How Health Care Costs Impact Premiums

By Ryan Schuster

What’s your biggest concern about health care? For many of our members, it’s the cost of health care and being able to afford their health insurance premiums.
We understand and share these concerns. We are doing what we can to keep costs down by remaining as efficient as possible. But health care costs — the single biggest driver of insurance premiums — have surged in recent years. Increasing health costs leads to increases in premiums (see below graphic). U.S. health care spending has increased more than 10 times since 1980, reaching $2.7 trillion in 2011.

Members sometimes ask us, ‘Why do my premiums keep going up?’ The simple answer is that as the cost of health care services our members use at clinics and hospitals rises, we spend more to reimburse medical facilities on behalf of our members — requiring premiums to increase to cover the additional costs. We use member premiums to reimburse medical facilities for members’ medical claims.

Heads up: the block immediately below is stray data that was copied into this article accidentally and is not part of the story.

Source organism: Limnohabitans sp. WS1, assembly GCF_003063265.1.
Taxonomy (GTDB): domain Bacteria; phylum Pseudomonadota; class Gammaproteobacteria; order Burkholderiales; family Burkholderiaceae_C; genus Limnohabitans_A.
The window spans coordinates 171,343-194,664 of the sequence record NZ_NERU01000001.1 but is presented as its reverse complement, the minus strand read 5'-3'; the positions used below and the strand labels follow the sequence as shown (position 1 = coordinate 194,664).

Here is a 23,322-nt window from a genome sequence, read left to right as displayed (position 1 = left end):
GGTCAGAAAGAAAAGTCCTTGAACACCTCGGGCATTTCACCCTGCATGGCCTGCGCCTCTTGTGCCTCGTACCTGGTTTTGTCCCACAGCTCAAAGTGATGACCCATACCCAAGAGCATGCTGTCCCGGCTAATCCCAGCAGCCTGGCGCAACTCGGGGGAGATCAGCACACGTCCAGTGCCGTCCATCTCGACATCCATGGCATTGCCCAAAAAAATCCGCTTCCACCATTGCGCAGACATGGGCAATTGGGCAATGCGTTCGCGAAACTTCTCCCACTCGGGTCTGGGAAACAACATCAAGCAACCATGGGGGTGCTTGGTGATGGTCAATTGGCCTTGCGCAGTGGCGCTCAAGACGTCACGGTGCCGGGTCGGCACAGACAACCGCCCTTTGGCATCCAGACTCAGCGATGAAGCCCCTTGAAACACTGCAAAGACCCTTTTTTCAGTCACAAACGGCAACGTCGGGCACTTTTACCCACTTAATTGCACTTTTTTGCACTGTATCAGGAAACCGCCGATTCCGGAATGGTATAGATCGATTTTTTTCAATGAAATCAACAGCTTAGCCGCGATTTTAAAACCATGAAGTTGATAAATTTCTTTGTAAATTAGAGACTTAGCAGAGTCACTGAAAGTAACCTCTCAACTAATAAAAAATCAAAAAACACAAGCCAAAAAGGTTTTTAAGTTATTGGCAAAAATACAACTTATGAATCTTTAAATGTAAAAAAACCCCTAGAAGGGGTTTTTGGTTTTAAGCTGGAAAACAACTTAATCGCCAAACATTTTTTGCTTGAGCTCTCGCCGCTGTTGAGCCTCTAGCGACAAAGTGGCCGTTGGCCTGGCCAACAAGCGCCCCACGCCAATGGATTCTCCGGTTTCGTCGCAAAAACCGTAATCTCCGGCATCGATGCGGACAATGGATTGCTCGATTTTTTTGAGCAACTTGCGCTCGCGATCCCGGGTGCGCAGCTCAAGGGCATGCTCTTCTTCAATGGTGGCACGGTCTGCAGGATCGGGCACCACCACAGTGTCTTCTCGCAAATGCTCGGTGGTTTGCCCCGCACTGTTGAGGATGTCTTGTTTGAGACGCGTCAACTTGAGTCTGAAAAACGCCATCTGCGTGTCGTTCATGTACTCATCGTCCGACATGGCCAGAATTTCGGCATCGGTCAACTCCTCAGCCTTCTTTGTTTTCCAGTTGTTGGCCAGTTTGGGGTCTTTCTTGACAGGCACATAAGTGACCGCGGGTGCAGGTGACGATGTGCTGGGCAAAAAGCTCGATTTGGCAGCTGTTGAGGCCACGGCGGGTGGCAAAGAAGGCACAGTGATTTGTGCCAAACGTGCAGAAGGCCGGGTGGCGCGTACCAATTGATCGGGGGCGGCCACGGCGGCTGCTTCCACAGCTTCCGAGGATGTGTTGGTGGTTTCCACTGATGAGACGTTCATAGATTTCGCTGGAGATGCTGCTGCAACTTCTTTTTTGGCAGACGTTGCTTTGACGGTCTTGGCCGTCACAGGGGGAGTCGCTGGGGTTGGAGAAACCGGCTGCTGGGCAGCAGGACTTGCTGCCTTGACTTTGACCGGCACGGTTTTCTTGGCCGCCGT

Roughly 90 cents of every premium dollar we collect from members is used to pay for member health expenses (see the full premium breakdown from 2011 above). The rest is used to pay for the cost of running the business, including processing claims, taxes and regulatory fees. Since we’re a non-profit company, if anything is left over, it goes into reserves to help pay any unexpectedly high member claims. We have some of the lowest administrative costs in the industry, but we continue to look for ways to keep costs down.

Ryan Schuster is an editor in the Communications department at Blue Cross Blue Shield of North Dakota.